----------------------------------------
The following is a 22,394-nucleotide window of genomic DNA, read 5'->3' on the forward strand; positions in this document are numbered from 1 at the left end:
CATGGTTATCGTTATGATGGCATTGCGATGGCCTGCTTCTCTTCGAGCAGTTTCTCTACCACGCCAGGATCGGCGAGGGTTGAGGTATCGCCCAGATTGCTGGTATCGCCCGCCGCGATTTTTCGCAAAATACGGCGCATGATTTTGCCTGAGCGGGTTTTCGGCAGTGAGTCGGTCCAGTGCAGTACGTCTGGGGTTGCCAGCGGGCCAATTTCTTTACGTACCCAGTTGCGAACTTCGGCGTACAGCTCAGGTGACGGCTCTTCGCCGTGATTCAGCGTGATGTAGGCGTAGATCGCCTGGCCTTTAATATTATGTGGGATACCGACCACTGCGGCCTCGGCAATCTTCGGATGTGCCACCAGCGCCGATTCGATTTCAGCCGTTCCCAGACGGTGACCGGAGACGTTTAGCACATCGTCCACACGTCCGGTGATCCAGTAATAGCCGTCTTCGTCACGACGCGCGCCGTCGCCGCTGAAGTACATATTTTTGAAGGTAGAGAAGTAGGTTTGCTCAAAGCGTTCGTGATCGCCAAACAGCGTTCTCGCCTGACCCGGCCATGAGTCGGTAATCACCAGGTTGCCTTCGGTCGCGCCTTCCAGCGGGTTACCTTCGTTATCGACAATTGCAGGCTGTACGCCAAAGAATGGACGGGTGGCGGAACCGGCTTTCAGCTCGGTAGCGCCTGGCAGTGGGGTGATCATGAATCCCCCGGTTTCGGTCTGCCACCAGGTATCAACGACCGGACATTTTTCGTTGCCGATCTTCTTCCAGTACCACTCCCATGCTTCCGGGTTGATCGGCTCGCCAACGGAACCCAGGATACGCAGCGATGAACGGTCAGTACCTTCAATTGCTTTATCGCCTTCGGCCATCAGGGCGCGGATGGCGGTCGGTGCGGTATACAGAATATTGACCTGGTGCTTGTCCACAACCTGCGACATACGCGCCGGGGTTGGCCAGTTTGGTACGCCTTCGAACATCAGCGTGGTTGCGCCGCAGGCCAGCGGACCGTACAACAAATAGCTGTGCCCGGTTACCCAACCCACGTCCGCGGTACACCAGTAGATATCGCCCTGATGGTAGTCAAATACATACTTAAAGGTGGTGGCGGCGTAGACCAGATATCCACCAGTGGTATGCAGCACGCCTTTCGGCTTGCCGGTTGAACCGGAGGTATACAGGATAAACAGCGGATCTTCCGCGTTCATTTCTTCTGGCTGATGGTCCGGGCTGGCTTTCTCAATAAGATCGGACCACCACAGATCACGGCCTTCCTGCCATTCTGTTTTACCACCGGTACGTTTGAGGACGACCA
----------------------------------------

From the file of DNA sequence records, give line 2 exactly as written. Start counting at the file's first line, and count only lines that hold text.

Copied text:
CATGGTTATCGTTATGATGGCATTGCGATGGCCTGCTTCTCTTCGAGCAGTTTCTCTACCACGCCAGGATCGGCGAGGGTTGAGGTATCGCCCAGATTGCTGGTATCGCCCGCCGCGATTTTTCGCAAAATACGGCGCATGATTTTGCCTGAGCGGGTTTTCGGCAGTGAGTCGGTCCAGTGCAGTACGTCTGGGGTTGCCAGCGGGCCAATTTCTTTACGTACCCAGTTGCGAACTTCGGCGTACAGCTCAGGTGACGGCTCTTCGCCGTGATTCAGCGTGATGTAGGCGTAGATCGCCTGGCCTTTAATATTATGTGGGATACCGACCACTGCGGCCTCGGCAATCTTCGGATGTGCCACCAGCGCCGATTCGATTTCAGCCGTTCCCAGACGGTGACCGGAGACGTTTAGCACATCGTCCACACGTCCGGTGATCCAGTAATAGCCGTCTTCGTCACGACGCGCGCCGTCGCCGCTGAAGTACATATTTTTGAAGGTAGAGAAGTAGGTTTGCTCAAAGCGTTCGTGATCGCCAAACAGCGTTCTCGCCTGACCCGGCCATGAGTCGGTAATCACCAGGTTGCCTTCGGTCGCGCCTTCCAGCGGGTTACCTTCGTTATCGACAATTGCAGGCTGTACGCCAAAGAATGGACGGGTGGCGGAACCGGCTTTCAGCTCGGTAGCGCCTGGCAGTGGGGTGATCATGAATCCCCCGGTTTCGGTCTGCCACCAGGTATCAACGACCGGACATTTTTCGTTGCCGATCTTCTTCCAGTACCACTCCCATGCTTCCGGGTTGATCGGCTCGCCAACGGAACCCAGGATACGCAGCGATGAACGGTCAGTACCTTCAATTGCTTTATCGCCTTCGGCCATCAGGGCGCGGATGGCGGTCGGTGCGGTATACAGAATATTGACCTGGTGCTTGTCCACAACCTGCGACATACGCGCCGGGGTTGGCCAGTTTGGTACGCCTTCGAACATCAGCGTGGTTGCGCCGCAGGCCAGCGGACCGTACAACAAATAGCTGTGCCCGGTTACCCAACCCACGTCCGCGGTACACCAGTAGATATCGCCCTGATGGTAGTCAAATACATACTTAAAGGTGGTGGCGGCGTAGACCAGATATCCACCAGTGGTATGCAGCACGCCTTTCGGCTTGCCGGTTGAACCGGAGGTATACAGGATAAACAGCGGATCTTCCGCGTTCATTTCTTCTGGCTGATGGTCCGGGCTGGCTTTCTCAATAAGATCGGACCACCACAGATCACGGCCTTCCTGCCATTCTGTTTTACCACCGGTACGTTTGAGGACGACCA